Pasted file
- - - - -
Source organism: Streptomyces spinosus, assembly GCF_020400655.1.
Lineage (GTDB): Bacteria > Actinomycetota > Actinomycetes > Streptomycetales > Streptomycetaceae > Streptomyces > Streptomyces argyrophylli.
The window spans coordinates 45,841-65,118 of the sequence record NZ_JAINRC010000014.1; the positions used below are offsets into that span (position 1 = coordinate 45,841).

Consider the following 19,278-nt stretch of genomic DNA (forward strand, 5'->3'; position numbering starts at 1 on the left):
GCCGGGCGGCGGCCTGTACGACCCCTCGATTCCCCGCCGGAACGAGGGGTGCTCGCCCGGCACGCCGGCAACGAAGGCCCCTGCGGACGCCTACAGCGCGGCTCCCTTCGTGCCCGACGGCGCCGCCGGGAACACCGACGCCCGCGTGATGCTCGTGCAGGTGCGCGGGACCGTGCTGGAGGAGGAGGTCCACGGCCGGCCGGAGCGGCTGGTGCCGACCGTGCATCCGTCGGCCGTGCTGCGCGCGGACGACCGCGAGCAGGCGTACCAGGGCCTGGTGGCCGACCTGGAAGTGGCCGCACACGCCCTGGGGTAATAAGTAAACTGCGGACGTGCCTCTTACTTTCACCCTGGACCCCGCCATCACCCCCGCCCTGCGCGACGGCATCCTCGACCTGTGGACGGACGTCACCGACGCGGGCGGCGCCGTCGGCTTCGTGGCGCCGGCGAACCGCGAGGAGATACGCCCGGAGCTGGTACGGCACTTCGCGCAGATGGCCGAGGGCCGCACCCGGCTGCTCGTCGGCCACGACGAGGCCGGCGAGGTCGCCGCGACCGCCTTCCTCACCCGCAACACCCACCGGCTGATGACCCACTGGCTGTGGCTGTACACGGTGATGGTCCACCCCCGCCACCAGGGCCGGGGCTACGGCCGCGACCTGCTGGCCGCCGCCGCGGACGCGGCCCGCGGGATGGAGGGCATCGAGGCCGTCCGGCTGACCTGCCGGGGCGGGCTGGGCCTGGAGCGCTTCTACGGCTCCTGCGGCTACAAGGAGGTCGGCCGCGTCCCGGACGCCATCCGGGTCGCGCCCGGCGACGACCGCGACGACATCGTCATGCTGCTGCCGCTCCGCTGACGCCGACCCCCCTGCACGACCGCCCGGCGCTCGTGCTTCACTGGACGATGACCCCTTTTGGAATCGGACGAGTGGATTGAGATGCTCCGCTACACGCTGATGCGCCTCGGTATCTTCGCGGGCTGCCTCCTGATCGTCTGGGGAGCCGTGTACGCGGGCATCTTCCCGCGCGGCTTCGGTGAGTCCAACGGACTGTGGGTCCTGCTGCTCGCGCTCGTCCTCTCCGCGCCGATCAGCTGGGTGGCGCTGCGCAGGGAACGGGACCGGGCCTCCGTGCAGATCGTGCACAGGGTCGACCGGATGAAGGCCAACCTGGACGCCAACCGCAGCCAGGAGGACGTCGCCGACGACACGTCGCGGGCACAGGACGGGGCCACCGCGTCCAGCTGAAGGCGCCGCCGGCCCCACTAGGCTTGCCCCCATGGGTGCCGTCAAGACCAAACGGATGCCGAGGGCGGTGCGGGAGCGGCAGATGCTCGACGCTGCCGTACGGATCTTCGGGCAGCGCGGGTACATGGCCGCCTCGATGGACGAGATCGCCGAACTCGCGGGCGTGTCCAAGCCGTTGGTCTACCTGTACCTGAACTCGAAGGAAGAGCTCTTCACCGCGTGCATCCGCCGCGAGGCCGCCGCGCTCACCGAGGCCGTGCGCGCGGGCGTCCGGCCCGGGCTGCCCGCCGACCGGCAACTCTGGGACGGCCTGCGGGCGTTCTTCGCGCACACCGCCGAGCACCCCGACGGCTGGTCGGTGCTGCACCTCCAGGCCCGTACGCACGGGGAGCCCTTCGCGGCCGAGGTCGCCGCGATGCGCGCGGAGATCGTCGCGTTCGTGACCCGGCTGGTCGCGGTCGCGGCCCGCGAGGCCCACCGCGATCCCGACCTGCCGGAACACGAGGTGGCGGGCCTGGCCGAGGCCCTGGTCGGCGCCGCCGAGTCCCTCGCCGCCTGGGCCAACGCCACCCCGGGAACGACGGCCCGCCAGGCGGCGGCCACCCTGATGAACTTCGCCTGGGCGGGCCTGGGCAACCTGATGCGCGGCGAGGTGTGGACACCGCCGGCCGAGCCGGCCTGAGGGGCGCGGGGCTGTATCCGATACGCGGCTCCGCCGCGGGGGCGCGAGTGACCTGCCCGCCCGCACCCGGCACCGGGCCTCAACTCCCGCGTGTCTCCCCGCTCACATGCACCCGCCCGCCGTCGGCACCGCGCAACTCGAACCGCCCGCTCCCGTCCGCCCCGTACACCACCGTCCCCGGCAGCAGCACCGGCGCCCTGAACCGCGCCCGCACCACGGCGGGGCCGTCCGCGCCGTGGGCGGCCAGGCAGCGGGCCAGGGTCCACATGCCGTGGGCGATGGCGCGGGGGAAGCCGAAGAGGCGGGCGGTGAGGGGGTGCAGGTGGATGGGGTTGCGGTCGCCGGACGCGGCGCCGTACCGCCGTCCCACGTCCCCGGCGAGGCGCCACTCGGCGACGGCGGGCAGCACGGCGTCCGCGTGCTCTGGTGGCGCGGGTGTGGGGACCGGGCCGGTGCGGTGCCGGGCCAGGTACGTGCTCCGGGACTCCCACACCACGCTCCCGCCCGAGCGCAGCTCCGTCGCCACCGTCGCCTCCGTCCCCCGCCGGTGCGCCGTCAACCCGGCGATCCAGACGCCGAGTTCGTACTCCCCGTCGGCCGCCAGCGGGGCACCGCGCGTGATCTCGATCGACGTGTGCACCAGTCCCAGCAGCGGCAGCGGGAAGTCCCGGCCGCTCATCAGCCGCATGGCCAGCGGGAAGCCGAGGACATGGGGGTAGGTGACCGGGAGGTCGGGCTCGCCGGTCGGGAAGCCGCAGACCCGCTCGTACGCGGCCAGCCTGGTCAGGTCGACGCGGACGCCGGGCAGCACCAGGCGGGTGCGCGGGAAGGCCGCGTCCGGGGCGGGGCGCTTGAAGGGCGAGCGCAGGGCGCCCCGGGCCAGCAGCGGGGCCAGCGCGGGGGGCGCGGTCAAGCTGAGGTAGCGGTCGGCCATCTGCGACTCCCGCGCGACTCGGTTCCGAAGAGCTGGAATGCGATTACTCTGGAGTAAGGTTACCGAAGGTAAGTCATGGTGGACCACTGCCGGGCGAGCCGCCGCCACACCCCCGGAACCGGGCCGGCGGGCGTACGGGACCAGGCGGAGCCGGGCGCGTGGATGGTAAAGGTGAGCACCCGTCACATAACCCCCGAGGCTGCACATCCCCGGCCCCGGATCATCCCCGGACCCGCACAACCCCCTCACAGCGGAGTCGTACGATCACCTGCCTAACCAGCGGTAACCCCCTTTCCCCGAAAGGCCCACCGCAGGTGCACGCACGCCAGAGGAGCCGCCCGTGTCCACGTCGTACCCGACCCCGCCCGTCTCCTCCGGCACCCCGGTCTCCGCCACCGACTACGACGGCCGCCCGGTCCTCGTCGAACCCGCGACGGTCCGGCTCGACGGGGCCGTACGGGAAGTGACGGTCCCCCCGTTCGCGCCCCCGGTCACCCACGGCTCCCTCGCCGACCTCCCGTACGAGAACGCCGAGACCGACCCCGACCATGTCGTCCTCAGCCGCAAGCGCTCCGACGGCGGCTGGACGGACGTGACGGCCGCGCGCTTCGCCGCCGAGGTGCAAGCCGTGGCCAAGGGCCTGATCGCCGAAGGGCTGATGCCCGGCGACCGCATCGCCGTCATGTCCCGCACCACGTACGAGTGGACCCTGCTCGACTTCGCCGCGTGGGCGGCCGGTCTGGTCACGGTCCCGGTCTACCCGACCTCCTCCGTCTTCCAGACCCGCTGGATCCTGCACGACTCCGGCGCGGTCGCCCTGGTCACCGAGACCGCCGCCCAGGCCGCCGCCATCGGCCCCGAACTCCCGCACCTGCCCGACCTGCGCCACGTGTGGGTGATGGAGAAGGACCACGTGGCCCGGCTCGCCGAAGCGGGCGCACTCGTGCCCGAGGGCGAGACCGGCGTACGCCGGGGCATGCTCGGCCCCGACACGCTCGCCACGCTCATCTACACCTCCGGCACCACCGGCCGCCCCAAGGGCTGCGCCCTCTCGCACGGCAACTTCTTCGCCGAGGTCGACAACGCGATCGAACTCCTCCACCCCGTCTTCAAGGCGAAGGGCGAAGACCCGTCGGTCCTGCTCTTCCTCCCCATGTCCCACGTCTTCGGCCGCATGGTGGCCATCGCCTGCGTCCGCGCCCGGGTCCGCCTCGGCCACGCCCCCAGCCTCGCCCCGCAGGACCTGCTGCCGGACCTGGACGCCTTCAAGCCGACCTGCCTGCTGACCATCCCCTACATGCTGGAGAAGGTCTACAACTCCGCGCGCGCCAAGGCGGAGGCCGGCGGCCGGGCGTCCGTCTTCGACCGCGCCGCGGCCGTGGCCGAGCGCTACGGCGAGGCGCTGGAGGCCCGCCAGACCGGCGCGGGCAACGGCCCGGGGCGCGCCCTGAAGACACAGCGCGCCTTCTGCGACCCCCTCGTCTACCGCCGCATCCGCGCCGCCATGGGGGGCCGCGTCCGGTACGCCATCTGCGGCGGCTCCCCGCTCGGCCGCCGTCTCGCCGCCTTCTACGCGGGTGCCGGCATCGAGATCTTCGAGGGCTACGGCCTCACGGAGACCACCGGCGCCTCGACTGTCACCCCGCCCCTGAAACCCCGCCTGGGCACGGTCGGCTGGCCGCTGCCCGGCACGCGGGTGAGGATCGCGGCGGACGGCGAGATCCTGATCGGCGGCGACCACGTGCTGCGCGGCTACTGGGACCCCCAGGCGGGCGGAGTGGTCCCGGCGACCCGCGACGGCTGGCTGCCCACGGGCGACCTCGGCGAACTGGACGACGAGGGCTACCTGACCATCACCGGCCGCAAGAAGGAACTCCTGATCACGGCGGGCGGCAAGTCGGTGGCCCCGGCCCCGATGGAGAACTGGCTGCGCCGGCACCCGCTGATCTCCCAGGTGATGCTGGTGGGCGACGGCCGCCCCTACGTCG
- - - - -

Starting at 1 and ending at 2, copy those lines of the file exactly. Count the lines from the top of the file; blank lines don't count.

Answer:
Source organism: Streptomyces spinosus, assembly GCF_020400655.1.
Lineage (GTDB): Bacteria > Actinomycetota > Actinomycetes > Streptomycetales > Streptomycetaceae > Streptomyces > Streptomyces argyrophylli.